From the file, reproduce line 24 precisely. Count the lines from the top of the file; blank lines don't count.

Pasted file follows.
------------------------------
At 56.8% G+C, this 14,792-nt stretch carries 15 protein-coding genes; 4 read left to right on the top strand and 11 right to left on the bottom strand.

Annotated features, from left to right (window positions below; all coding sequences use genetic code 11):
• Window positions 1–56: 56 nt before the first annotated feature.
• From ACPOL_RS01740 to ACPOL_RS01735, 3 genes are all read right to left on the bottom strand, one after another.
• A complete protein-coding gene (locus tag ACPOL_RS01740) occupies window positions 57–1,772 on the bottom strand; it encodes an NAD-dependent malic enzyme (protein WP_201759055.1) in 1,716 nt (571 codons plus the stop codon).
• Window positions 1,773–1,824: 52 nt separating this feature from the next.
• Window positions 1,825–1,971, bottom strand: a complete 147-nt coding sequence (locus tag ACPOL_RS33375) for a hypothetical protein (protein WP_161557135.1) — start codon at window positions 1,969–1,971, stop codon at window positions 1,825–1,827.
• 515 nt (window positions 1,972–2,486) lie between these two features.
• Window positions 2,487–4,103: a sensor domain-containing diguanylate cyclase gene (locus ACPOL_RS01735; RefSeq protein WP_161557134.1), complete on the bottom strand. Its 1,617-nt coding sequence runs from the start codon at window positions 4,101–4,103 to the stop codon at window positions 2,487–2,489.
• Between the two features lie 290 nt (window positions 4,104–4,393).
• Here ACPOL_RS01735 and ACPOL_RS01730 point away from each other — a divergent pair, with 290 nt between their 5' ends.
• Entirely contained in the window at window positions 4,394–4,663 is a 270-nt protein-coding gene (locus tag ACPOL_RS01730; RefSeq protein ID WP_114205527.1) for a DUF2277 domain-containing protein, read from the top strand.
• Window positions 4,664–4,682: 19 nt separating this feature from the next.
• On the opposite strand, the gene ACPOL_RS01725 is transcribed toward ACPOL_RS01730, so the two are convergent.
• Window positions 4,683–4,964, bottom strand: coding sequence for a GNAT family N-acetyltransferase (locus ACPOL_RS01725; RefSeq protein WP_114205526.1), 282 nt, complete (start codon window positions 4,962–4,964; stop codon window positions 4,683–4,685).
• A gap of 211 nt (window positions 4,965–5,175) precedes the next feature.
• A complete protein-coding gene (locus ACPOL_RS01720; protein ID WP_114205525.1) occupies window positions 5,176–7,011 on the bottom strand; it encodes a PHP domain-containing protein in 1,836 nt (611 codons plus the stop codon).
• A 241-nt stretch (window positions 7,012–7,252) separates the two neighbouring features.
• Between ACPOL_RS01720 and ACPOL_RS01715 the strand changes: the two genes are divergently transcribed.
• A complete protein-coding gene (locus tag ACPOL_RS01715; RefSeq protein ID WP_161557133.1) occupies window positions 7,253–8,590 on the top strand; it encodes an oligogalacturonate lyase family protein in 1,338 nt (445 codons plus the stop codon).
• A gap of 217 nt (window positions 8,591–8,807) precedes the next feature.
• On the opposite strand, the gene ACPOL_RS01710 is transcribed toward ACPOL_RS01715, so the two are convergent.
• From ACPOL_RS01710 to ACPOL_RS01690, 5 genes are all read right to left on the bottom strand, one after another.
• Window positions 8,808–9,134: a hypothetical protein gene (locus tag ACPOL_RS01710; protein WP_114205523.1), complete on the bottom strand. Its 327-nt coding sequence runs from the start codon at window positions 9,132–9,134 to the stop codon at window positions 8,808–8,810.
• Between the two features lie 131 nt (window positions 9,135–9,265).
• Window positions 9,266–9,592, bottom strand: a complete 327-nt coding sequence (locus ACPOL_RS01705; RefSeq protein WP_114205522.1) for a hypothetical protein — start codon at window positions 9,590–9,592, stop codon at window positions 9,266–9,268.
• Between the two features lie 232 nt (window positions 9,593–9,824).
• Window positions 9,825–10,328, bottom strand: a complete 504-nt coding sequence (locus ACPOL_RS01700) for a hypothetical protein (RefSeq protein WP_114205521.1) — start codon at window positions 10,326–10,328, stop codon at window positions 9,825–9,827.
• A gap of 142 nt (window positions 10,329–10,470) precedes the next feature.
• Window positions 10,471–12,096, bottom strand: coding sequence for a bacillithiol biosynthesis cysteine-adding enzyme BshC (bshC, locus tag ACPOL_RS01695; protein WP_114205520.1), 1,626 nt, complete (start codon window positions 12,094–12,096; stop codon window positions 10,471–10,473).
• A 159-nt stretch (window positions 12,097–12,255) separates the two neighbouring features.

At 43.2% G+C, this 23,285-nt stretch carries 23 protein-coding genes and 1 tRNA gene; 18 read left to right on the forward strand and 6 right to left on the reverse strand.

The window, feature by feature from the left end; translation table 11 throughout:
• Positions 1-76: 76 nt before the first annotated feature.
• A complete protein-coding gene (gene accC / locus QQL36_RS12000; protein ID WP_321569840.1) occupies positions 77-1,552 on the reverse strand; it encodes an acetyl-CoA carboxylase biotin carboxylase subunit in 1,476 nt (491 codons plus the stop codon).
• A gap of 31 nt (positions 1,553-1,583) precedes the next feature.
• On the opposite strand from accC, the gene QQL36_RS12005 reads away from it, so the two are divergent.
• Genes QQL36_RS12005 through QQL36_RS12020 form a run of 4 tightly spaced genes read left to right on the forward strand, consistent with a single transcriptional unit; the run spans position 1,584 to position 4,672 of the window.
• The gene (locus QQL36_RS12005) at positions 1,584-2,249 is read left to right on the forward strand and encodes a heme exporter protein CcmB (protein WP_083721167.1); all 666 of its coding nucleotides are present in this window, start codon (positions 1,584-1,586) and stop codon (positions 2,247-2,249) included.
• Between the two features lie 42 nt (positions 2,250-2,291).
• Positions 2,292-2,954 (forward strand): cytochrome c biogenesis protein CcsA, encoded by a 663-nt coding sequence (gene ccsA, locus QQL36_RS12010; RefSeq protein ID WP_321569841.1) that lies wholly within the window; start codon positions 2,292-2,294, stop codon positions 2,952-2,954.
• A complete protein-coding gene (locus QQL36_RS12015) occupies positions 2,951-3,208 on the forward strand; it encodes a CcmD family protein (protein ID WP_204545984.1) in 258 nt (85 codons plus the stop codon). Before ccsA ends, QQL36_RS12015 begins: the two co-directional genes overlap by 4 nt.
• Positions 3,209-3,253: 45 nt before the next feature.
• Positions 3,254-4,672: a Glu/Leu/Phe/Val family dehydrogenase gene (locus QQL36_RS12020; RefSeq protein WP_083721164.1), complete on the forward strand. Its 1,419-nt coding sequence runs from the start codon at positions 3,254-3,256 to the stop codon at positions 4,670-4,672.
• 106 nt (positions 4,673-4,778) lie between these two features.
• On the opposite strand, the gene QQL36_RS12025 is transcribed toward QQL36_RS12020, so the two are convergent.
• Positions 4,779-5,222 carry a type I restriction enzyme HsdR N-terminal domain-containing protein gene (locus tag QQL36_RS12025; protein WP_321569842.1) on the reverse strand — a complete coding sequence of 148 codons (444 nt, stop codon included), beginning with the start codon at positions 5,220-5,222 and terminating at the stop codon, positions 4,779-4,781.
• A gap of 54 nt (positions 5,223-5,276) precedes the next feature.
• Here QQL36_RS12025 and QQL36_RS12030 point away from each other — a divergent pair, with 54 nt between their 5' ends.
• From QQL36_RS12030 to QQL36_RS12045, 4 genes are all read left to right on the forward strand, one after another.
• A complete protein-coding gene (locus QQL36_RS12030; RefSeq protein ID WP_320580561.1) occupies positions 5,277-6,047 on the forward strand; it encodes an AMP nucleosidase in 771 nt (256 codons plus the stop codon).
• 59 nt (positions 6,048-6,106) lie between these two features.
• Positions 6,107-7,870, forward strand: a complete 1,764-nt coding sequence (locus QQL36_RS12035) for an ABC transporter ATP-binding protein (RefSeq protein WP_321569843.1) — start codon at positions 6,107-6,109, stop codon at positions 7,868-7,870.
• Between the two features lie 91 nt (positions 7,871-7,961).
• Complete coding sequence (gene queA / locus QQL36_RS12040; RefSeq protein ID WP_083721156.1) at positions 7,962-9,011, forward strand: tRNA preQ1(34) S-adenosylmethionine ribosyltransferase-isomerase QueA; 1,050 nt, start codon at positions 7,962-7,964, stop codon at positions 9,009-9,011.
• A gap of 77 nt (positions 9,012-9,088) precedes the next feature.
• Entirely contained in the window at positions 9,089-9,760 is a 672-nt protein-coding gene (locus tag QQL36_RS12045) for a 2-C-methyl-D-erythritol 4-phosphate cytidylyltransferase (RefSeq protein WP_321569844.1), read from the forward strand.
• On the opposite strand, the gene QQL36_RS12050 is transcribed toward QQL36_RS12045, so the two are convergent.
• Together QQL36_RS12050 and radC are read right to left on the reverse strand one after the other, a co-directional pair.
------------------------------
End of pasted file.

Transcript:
• Window positions 8,808–9,134: a hypothetical protein gene (locus tag ACPOL_RS01710; protein WP_114205523.1), complete on the bottom strand. Its 327-nt coding sequence runs from the start codon at window positions 9,132–9,134 to the stop codon at window positions 8,808–8,810.